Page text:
|Competitive Dynamics Score|
|The initial BICRA competitive dynamics score is set by our analysis of the banking sector's risk appetite, which can be assessed as:|
|Category||Description||Initial competitive dynamics score|
--A banking sector with a structurally high and stable risk-adjusted profitability.
--The competitive environment allows banks to easily cover their cost of capital and remunerate shareholders.
--The most significant players' strategies are visibly focused on creditworthiness, including capital strength and stability.
--Banks don't need to have a high risk appetite to achieve high profitability.
--Typically, the bonus culture in this banking system does not lead to additional risks.
--Untested innovative, complex, and risky products are limited; the share of high-risk lending is low; growth in loans or assets is low; and commercial practices are conservative.
--A banking sector with a structurally relatively high and stable risk-adjusted profitability.
--The competitive environment allows banks to cover their cost of capital and remunerate shareholders.
--The most significant players' strategies usually focus on creditworthiness, including capital strength and stability.
--Banks aiming for high profitability need to take material additional risks.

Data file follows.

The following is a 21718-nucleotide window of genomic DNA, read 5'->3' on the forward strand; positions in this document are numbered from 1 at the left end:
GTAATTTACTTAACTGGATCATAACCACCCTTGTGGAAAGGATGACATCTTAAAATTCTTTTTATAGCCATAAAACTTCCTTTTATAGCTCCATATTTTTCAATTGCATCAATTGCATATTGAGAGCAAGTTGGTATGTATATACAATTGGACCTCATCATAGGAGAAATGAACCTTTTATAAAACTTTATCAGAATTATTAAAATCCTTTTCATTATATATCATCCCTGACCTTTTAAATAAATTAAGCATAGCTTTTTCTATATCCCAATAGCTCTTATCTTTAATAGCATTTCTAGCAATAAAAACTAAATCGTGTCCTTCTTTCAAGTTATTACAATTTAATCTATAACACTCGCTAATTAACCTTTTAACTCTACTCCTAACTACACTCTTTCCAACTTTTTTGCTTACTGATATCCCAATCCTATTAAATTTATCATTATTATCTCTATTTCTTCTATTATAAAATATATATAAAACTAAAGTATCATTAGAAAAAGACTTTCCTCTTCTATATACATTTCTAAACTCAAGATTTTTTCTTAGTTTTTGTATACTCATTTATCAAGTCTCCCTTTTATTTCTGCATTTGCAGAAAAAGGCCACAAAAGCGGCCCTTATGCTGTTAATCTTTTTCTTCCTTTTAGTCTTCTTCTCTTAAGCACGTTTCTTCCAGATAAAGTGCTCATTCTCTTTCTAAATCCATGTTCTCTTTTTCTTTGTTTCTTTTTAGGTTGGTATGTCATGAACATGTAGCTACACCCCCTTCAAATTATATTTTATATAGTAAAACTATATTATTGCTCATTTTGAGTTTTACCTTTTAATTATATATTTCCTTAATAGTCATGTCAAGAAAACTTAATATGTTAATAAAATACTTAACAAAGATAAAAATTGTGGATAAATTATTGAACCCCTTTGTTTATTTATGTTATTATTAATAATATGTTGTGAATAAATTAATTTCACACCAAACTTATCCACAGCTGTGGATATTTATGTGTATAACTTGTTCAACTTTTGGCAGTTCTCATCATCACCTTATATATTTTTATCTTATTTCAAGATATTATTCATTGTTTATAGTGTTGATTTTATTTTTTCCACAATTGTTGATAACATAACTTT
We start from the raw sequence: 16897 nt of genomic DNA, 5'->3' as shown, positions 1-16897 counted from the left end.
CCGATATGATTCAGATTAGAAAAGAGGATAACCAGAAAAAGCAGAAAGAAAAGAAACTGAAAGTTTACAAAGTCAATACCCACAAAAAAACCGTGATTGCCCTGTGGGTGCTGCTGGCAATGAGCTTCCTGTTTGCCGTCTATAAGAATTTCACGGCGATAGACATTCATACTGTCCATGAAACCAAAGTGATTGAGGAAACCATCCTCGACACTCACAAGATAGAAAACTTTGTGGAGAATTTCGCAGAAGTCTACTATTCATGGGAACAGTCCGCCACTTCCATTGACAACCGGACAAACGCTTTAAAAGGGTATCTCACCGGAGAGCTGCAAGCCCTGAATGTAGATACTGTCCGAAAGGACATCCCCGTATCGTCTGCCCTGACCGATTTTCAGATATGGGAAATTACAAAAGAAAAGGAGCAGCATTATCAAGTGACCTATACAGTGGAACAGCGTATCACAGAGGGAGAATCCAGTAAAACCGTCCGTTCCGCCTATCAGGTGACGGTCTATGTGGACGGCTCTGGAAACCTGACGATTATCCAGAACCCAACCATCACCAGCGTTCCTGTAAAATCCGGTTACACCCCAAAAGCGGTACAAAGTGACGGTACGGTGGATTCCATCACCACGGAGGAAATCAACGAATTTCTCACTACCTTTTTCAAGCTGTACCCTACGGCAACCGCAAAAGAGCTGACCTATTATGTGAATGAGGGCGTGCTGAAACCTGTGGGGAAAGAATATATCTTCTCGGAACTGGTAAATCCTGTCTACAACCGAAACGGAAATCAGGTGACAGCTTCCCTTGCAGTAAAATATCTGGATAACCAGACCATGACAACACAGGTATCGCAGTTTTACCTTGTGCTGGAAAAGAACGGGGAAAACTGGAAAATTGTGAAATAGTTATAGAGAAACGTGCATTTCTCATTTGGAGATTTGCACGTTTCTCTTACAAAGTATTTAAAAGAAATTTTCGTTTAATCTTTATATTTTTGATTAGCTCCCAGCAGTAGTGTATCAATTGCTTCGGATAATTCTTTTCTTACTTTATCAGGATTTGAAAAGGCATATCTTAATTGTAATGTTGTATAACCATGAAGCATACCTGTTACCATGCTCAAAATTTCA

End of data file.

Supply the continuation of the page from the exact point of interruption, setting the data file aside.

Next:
--Typically, the bonus culture is limited but can lead to additional risks.
--Untested, innovative, complex, and risky products are limited; the share of high-risk lending is relatively low; growth in loans or assets is limited; and commercial practices are relatively conservative.
--A banking sector with an adequate risk-adjusted profitability.
--The competitive environment is mildly or not supportive for banks to cover their cost of capital and remunerate shareholders.
--The most significant players' strategies are relatively balanced between creditworthiness and profitability and show some signs of risk appetite.
--Typically, the bonus culture is developed, but leads to only limited additional risks.
--Untested innovative, complex, and risky products are relatively limited; the share of high risk lending is relatively limited; growth in loans or assets is contained; and commercial practices might be less conservative.
--A banking sector with an inadequate risk-adjusted profitability.
--Banks have to take high risks to cover their cost of capital and remunerate their shareholders.
--The largest players' strategies favor profitability or expansion versus capital strength and show signs of a high risk appetite.
--The sector might exhibit the following: a bonus culture that leads to excessive risks; untested, innovative, complex, and risky products; significant share of high-risk lending; rapid growth of loans or assets; and aggressive commercial practices.
|An adjustment to the initial competitive dynamics score is assessed based on the following:|
--Industry stability; and
|The maximum negative adjustment is two categories. We do not make a positive adjustment.|
100. We determine the initial competitive dynamics score by a banking sector's risk appetite. It reflects the relative degree of risk and uncertainty that banks have to, or are willing to, accept in their quest for profitability. This might be influenced by elements related to the banking sector but also to the external environment, including the level of interest rates as an influence on margins.